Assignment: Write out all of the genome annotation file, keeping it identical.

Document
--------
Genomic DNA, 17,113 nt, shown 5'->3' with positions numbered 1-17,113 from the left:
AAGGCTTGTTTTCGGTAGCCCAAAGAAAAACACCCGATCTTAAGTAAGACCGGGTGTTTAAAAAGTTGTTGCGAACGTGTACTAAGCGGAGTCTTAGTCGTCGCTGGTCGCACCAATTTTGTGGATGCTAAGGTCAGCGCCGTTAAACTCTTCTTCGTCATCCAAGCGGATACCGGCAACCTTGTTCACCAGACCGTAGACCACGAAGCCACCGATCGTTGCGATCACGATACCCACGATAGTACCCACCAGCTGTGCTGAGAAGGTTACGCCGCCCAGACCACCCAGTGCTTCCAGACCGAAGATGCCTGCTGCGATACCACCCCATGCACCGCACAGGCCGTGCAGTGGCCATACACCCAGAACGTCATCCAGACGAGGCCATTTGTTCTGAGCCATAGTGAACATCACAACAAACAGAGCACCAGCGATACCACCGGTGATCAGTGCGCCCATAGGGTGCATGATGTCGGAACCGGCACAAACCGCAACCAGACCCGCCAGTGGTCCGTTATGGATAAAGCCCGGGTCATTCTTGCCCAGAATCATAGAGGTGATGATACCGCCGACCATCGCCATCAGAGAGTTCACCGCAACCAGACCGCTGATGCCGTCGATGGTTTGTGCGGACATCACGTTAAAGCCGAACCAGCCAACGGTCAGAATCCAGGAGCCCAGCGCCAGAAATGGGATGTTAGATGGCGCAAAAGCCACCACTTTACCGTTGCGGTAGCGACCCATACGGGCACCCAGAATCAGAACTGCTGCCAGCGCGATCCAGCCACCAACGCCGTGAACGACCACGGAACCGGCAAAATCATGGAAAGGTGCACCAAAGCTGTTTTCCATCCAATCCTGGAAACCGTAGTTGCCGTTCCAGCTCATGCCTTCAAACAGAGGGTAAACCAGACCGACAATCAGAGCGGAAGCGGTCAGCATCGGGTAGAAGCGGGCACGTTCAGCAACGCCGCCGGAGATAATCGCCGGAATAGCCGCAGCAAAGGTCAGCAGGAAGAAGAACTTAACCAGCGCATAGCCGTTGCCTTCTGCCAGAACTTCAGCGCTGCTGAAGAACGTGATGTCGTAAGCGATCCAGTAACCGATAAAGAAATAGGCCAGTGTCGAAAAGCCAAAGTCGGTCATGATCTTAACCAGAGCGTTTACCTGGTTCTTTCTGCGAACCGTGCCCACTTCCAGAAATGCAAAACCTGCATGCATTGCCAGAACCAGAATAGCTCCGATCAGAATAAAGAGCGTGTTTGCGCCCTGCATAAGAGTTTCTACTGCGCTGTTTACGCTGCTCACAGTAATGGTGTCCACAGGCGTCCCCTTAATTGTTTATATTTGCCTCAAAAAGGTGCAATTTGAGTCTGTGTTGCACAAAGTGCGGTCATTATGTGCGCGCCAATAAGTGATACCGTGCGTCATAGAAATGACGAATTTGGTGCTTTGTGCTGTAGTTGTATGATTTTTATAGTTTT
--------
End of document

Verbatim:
Genomic DNA, 17,113 nt, shown 5'->3' with positions numbered 1-17,113 from the left:
AAGGCTTGTTTTCGGTAGCCCAAAGAAAAACACCCGATCTTAAGTAAGACCGGGTGTTTAAAAAGTTGTTGCGAACGTGTACTAAGCGGAGTCTTAGTCGTCGCTGGTCGCACCAATTTTGTGGATGCTAAGGTCAGCGCCGTTAAACTCTTCTTCGTCATCCAAGCGGATACCGGCAACCTTGTTCACCAGACCGTAGACCACGAAGCCACCGATCGTTGCGATCACGATACCCACGATAGTACCCACCAGCTGTGCTGAGAAGGTTACGCCGCCCAGACCACCCAGTGCTTCCAGACCGAAGATGCCTGCTGCGATACCACCCCATGCACCGCACAGGCCGTGCAGTGGCCATACACCCAGAACGTCATCCAGACGAGGCCATTTGTTCTGAGCCATAGTGAACATCACAACAAACAGAGCACCAGCGATACCACCGGTGATCAGTGCGCCCATAGGGTGCATGATGTCGGAACCGGCACAAACCGCAACCAGACCCGCCAGTGGTCCGTTATGGATAAAGCCCGGGTCATTCTTGCCCAGAATCATAGAGGTGATGATACCGCCGACCATCGCCATCAGAGAGTTCACCGCAACCAGACCGCTGATGCCGTCGATGGTTTGTGCGGACATCACGTTAAAGCCGAACCAGCCAACGGTCAGAATCCAGGAGCCCAGCGCCAGAAATGGGATGTTAGATGGCGCAAAAGCCACCACTTTACCGTTGCGGTAGCGACCCATACGGGCACCCAGAATCAGAACTGCTGCCAGCGCGATCCAGCCACCAACGCCGTGAACGACCACGGAACCGGCAAAATCATGGAAAGGTGCACCAAAGCTGTTTTCCATCCAATCCTGGAAACCGTAGTTGCCGTTCCAGCTCATGCCTTCAAACAGAGGGTAAACCAGACCGACAATCAGAGCGGAAGCGGTCAGCATCGGGTAGAAGCGGGCACGTTCAGCAACGCCGCCGGAGATAATCGCCGGAATAGCCGCAGCAAAGGTCAGCAGGAAGAAGAACTTAACCAGCGCATAGCCGTTGCCTTCTGCCAGAACTTCAGCGCTGCTGAAGAACGTGATGTCGTAAGCGATCCAGTAACCGATAAAGAAATAGGCCAGTGTCGAAAAGCCAAAGTCGGTCATGATCTTAACCAGAGCGTTTACCTGGTTCTTTCTGCGAACCGTGCCCACTTCCAGAAATGCAAAACCTGCATGCATTGCCAGAACCAGAATAGCTCCGATCAGAATAAAGAGCGTGTTTGCGCCCTGCATAAGAGTTTCTACTGCGCTGTTTACGCTGCTCACAGTAATGGTGTCCACAGGCGTCCCCTTAATTGTTTATATTTGCCTCAAAAAGGTGCAATTTGAGTCTGTGTTGCACAAAGTGCGGTCATTATGTGCGCGCCAATAAGTGATACCGTGCGTCATAGAAATGACGAATTTGGTGCTTTGTGCTGTAGTTGTATGATTTTTATAGTTTT